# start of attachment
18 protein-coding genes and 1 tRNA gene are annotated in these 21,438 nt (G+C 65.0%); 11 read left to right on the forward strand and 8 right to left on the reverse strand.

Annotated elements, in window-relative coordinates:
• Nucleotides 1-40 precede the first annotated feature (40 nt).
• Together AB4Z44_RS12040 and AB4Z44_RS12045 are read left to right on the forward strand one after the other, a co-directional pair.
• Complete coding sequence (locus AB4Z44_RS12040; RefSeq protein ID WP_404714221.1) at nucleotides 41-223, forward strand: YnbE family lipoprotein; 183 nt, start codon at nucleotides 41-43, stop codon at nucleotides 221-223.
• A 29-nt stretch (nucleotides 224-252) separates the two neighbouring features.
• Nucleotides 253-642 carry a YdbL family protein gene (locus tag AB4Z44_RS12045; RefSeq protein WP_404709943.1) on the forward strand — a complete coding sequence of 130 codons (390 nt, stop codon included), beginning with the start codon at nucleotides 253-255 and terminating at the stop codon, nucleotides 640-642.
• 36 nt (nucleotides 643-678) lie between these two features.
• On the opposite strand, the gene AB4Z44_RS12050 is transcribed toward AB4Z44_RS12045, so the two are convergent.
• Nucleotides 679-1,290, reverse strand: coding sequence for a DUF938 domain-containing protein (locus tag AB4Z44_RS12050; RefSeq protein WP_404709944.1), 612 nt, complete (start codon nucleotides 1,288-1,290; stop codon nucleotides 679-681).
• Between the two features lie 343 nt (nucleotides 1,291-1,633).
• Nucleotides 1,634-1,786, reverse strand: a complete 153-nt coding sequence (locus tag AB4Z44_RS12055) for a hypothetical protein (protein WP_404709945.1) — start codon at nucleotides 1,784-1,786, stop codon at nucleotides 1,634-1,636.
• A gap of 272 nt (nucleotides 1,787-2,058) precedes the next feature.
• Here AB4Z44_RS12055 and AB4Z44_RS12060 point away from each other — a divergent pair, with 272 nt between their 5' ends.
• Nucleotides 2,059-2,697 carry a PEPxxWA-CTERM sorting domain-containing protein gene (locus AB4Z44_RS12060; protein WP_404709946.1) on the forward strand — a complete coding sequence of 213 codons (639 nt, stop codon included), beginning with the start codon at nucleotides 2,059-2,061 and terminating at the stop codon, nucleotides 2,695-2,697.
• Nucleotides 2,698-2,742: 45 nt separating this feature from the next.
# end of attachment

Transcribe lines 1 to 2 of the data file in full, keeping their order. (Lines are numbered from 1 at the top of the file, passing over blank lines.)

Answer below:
18 protein-coding genes and 1 tRNA gene are annotated in these 21,438 nt (G+C 65.0%); 11 read left to right on the forward strand and 8 right to left on the reverse strand.

Annotated elements, in window-relative coordinates: